GREENVILLE, SC (FOX Carolina) - Lawmakers around the country have been working to put laws in place, so pharmacists can share that information with you.
And they want consumers to know, they can, and should ask about their options. Now, President Donald Trump recently signed two bills into law to ban that practice.
When you hand over your prescription card to pay for your medicine, you assume you're getting the lowest price. But that's not always the case.
Kevin Bryant is the South Carolina Lt. Governor and is also Pharmacist. "When I tell someone their copay is $150 I pick them up off the floor."
Bryant tells us sometimes, your out-of-pocket costs will be less than your copay. But until recently in South Carolina and around the country, pharmacists were banned from telling you about cheaper options, unless the customer brought it up.
Bryant explains, "Some of the insurance contracts have a gag order where I can't volunteer to my customer, 'Hey if you pay cash for this you'll save money.' But customers are catching on, they're asking the questions, they're initiating."
Bryant tells us, these "gag clauses" have been in effect for the past 25 years or so. They're written into some of the contracts pharmacies have with pharmacy benefit managers, the people who manage prescription plans. And they have forced pharmacists to be quiet, or face losing those big contracts.
Michael Calnan is a pharmacist in Greenville. "So if you have a patient come in and their copay is $20 and you usually charge $7.99 or $8.99, you're not supposed to share that information with them. Which i think runs totally against what being a pharmacist means."
Calnan says he's basically ignored the gag clauses over the years.
"If we can save the patient money, we save the patient money. If you're going to get in trouble for taking good care of your patients then we'll take the action we need to take after that. That's the way I've always practiced."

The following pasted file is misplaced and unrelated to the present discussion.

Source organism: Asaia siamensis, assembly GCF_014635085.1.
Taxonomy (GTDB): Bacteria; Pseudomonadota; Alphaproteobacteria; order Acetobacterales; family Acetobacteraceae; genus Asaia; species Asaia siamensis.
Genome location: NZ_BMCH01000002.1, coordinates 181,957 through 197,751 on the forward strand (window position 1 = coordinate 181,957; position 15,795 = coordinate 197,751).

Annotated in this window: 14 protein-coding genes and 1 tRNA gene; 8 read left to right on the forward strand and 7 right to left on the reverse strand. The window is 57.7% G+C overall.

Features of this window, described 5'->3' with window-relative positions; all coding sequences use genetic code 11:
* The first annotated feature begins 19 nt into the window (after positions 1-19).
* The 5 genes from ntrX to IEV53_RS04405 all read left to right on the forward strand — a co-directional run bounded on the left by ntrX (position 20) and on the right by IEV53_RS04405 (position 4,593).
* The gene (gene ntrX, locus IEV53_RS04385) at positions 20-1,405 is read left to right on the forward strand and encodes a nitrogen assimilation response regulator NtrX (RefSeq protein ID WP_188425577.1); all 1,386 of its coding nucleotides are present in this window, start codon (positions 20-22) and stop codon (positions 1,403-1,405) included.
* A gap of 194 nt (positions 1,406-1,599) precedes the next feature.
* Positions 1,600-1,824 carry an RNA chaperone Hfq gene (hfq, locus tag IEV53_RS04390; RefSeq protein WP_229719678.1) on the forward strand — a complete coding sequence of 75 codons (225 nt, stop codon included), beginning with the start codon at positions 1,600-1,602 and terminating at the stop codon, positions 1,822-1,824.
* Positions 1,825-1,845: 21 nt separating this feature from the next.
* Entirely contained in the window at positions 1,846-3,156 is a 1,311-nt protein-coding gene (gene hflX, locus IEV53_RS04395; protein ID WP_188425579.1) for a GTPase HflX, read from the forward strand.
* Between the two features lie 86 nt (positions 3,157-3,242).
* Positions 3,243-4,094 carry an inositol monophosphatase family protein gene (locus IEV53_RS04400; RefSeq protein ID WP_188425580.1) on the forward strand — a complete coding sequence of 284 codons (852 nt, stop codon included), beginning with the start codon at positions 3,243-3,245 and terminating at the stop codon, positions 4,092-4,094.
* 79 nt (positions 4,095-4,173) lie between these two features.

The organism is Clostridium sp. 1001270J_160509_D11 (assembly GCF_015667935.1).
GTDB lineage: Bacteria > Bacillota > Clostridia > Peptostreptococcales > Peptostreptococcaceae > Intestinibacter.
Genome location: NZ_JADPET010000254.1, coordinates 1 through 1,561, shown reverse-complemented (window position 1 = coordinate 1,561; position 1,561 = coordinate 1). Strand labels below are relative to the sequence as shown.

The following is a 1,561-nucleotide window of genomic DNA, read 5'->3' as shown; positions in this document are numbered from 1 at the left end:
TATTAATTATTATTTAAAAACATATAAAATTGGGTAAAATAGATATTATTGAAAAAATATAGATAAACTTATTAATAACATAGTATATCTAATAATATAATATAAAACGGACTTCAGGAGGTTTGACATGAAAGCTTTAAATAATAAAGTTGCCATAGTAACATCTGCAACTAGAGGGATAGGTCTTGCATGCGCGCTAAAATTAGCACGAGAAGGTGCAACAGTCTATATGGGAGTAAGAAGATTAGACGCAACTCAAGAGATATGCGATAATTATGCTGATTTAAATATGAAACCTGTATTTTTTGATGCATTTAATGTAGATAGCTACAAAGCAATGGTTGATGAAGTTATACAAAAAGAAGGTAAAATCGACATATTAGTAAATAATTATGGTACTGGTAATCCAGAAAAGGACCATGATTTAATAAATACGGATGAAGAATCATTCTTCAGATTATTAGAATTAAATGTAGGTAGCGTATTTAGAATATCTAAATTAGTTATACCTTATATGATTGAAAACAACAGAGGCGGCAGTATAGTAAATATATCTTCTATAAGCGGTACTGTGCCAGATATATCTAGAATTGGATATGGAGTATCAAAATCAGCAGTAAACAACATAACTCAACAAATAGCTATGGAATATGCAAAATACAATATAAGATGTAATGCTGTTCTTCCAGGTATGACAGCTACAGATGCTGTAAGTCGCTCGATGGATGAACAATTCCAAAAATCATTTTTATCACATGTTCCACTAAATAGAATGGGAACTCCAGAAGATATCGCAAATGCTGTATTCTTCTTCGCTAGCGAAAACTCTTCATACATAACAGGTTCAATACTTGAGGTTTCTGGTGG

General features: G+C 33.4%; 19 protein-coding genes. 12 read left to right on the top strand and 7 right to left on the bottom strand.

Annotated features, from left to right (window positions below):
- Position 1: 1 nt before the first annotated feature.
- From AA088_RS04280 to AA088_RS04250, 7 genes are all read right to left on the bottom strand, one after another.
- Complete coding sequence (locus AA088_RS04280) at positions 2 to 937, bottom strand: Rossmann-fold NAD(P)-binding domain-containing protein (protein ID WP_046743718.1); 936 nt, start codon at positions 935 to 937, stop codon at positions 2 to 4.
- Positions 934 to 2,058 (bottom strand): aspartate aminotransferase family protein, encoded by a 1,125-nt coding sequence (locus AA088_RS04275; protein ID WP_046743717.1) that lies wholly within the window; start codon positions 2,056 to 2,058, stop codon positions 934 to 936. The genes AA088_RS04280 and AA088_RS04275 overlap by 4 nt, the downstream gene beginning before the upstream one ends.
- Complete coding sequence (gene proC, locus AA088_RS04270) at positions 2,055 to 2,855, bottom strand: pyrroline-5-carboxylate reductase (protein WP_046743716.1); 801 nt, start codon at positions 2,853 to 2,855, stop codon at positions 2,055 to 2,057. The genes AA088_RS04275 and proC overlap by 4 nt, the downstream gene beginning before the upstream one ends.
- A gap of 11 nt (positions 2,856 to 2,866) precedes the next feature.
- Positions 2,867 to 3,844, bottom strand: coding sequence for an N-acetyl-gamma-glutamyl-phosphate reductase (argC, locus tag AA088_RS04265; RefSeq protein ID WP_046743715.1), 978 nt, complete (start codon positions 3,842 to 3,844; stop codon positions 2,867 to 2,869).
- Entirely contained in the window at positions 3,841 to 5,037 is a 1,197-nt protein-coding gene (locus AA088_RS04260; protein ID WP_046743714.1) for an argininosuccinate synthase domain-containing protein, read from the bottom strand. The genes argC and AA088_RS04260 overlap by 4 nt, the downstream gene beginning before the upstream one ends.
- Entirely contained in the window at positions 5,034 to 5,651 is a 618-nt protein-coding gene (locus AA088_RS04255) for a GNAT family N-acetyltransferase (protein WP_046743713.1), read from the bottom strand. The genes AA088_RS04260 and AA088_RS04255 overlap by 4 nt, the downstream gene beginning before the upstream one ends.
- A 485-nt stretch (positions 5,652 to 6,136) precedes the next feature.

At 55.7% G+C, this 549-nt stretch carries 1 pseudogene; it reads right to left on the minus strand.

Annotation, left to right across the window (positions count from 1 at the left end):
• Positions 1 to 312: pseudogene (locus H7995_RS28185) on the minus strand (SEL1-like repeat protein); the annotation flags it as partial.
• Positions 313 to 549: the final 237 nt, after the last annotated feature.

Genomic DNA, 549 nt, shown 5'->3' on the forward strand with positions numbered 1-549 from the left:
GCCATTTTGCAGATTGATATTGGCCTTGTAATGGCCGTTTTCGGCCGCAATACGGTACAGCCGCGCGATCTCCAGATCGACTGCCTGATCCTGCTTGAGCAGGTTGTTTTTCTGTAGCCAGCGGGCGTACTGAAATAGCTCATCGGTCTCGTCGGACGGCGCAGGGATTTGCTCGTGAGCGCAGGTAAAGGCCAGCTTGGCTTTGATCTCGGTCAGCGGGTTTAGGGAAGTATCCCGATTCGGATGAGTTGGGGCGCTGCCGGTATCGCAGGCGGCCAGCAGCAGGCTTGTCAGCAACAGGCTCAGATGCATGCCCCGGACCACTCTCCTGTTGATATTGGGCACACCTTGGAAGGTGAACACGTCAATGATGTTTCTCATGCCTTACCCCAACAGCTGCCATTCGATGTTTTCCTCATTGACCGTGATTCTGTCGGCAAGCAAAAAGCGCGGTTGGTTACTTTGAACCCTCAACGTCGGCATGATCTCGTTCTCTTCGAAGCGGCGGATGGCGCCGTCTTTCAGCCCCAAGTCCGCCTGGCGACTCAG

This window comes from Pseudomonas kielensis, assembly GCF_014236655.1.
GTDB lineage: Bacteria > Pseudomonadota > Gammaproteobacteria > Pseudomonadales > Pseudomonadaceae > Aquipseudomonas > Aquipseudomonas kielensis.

He says about 5% of the time, he finds savings for his patients, and doesn't hesitate to tell them their out-of-pocket cost is cheaper than using a prescription card.
State lawmakers around the country took notice. According to the National Conference of State Legislatures, about half the country put laws into place banning those gag clauses. That included here in South Carolina, with legislation that passed in May. Then, just last week President Trump signed two new bills into law, that do away with pharmacy gag clauses for everyone, so pharmacists around the country are free to tell customers if there is a lower price.
South Carolina Representative Todd Atwater introduced the state bill in South Carolina. "I introduced the bill, got some momentum behind it, talked to a number of pharmacists who are part of the legislature. They love the idea and said 'Todd this is a problem for us.'"
Representative Atwater says the gag clauses never should've been there in the first place.
"We're so used to going in with our card, giving our card and saying 'Oh my co-payment,' and expecting our copayment to cover it. Sometimes these drugs are available, not through the negotiated benefit, but at a lesser price without doing the copay."
He tells us it's now about making sure pharmacists know they're able to speak openly about cheaper options.
But he says don't forget to speak up at the pharmacy counter.
"Next time you go in don't be afraid to ask, it never hurts to ask. You're not trying to negotiate or haggle, this isn't buying a car, this is your health. Ask the pharmacist, is there a cheaper alternative."
Another good way to try to bring your prescription costs down is to call around to different pharmacies.
You can also go online to compare out-of-pocket costs for medicines.
GoodRX will show you prices of different drugs at pharmacies located near you.